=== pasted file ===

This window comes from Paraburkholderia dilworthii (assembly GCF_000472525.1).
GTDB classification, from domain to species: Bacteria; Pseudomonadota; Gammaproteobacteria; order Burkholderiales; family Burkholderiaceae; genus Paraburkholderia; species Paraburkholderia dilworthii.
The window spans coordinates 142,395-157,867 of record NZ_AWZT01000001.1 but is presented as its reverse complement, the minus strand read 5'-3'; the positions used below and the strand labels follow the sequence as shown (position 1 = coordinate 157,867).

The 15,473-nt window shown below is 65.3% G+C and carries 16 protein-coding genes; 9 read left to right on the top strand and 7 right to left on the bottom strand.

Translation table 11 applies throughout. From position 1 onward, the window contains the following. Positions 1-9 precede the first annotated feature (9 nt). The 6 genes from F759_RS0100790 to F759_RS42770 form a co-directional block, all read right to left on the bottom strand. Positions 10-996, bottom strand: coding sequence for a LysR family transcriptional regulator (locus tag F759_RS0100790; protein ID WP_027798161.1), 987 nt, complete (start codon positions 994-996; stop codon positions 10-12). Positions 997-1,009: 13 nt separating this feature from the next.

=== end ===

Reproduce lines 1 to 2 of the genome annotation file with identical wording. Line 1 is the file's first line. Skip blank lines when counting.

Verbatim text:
This window comes from Paraburkholderia dilworthii (assembly GCF_000472525.1).
GTDB classification, from domain to species: Bacteria; Pseudomonadota; Gammaproteobacteria; order Burkholderiales; family Burkholderiaceae; genus Paraburkholderia; species Paraburkholderia dilworthii.